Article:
Mississippi Governor Haley Barbour is leaving office today, and he's done something to ensure that a certain group will never forget him. People whose family members were murdered now have to live with the knowledge that their loved one's killer is on the loose because Barbour decided to pardon several inmates, including many who killed their wives and girlfriends.
CNN reports that on Sunday afternoon five men serving life sentences, David Gatlin, Joseph Ozment, Charles Hooker, Nathan Kern, and Anthony McCray, were pardoned by Barbour. Each was serving a life sentence and working as a "trustie" at the governor's mansion. In return for good behavior, trusties are allowed to work and live in the mansion.
Is Gov. Barbour going to pardon us from our aches and pains and heartache that we have to suffer? Is he going to pardon a child that had to grow up without a mother? Is he going to pardon me from never being able to feel her arms around my neck again? What is Barbour going to do about that?
In 2001, Anthony McCray confessed to murdering his wife at a cafe. They were arguing and McCray left the building, when he returned he had his gun in his hand and shot Jennifer Bonds McCray in the back. Her sister said:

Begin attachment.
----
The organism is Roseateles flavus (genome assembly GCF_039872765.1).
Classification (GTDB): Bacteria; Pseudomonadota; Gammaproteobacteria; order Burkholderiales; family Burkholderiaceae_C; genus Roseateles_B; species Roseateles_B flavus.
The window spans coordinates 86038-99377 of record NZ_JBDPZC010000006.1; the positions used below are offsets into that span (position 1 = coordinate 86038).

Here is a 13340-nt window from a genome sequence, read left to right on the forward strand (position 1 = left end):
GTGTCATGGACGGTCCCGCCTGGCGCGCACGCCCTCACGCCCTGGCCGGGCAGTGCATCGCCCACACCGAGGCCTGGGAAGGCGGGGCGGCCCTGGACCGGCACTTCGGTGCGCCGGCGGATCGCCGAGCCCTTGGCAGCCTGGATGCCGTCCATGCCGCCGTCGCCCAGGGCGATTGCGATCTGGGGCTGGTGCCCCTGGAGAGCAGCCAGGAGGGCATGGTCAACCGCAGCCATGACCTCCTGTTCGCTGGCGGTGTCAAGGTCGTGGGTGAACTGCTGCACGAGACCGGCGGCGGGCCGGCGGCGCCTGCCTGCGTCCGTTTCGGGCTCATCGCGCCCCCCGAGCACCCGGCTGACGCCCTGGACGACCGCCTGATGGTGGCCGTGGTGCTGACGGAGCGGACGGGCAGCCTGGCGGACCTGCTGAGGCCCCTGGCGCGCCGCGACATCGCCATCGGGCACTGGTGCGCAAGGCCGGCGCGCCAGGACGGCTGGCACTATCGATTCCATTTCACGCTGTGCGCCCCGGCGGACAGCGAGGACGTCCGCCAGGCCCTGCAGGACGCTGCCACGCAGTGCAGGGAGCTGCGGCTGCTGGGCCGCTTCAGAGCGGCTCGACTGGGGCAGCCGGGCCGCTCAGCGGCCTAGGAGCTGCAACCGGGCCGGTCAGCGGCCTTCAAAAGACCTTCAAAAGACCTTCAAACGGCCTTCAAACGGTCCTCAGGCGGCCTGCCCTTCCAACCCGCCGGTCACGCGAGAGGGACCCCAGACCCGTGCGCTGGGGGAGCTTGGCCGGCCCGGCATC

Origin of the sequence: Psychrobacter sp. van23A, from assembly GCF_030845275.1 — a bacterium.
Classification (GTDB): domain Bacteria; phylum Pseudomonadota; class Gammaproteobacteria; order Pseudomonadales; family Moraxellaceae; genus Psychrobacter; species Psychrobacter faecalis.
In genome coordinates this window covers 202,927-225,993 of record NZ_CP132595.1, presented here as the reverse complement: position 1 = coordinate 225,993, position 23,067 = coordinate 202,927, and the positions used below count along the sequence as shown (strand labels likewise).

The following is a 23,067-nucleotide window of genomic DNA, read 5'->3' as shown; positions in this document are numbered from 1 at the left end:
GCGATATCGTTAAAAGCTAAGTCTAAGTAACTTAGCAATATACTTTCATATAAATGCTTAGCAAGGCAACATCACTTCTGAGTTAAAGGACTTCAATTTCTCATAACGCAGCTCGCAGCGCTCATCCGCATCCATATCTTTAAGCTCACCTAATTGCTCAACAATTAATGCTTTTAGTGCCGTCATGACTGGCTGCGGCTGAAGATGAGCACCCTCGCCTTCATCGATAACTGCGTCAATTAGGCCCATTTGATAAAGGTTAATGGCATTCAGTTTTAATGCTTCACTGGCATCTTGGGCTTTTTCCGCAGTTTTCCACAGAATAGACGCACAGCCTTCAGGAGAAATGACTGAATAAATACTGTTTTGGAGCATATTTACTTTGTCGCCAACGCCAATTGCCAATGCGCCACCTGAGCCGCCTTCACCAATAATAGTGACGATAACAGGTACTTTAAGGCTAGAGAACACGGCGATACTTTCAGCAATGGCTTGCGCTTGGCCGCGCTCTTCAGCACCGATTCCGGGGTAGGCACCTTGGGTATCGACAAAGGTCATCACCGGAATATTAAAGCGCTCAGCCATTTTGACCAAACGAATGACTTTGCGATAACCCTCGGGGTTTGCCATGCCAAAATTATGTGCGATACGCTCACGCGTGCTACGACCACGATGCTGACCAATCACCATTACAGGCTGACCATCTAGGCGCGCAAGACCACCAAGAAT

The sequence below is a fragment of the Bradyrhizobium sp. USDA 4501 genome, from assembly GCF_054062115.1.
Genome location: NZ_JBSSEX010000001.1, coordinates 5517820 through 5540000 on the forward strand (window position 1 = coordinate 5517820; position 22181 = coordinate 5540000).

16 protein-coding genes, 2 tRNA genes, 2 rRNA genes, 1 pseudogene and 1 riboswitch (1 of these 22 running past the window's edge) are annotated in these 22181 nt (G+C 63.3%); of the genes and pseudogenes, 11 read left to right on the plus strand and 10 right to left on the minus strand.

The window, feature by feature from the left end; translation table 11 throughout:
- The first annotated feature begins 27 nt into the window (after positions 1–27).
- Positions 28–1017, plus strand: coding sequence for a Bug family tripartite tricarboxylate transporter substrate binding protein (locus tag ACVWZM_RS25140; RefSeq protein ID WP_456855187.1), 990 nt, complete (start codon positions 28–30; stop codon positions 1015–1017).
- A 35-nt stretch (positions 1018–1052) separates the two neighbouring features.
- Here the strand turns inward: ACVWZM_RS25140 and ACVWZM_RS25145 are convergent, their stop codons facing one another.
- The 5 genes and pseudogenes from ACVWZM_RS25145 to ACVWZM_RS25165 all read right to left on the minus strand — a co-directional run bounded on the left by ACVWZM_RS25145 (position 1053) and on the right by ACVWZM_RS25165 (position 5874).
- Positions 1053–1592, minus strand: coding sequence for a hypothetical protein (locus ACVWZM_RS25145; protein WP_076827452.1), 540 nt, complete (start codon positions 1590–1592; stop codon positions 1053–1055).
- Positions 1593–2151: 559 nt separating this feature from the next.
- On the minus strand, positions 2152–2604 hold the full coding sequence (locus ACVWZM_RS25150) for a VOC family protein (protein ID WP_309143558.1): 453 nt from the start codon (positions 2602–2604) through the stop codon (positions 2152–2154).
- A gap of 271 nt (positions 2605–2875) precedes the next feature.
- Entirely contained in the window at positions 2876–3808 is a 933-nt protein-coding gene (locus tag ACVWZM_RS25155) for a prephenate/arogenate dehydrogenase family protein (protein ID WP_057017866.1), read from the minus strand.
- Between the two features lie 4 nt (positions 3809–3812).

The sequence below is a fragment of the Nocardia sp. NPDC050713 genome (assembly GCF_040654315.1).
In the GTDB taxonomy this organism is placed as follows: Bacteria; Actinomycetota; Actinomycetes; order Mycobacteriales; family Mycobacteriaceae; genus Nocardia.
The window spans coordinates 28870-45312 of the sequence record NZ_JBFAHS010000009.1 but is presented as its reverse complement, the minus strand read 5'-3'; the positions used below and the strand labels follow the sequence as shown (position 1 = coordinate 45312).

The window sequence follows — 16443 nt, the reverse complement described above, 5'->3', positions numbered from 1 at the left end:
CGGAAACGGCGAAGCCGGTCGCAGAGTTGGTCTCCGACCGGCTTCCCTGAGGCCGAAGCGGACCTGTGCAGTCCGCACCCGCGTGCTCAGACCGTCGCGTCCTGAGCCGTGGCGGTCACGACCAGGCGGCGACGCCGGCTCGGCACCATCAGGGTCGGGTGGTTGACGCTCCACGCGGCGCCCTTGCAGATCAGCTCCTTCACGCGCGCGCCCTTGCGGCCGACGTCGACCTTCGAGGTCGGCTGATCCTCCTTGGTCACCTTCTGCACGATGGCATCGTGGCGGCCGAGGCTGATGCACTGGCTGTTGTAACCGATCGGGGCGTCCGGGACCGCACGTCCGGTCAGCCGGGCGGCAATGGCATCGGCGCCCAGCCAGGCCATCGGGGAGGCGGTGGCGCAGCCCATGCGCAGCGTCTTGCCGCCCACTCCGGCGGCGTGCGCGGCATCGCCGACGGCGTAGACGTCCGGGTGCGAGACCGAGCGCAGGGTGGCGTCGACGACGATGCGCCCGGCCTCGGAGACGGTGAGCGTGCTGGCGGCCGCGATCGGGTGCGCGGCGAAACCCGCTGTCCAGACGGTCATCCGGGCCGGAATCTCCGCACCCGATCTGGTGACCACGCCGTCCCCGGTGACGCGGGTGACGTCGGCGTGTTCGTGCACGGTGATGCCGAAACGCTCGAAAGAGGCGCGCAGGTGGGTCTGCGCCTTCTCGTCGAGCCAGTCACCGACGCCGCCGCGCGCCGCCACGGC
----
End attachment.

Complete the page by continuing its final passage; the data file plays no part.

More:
It's very painful for my family that he was released. When he killed her, she had a 3-year-old daughter and a 9-year-old son, who have been raised by my other sister ... It's a shame before God. It's almost like you kill somebody and nobody cares.
In 2008 Barbour released five murderers, four of whom had killed the women in their lives. Barbour's office hasn't responded to protests from the victim's families, or requests for comment. Mississippi Corrections Commissioner Chris Epps explained that murderers are often allowed to take the positions in the Governor's Mansion because they've been around longer than other inmates and have earned the trust of prison officials. "I have sympathy and empathy for the victims," Epps added. "I've been a crime victim, but the point of the matter is this is just something that happens." It's not like Mississippians have any control over this. Your family member might be brutally murdered, and sometimes the governor just decides to let them free for no good reason.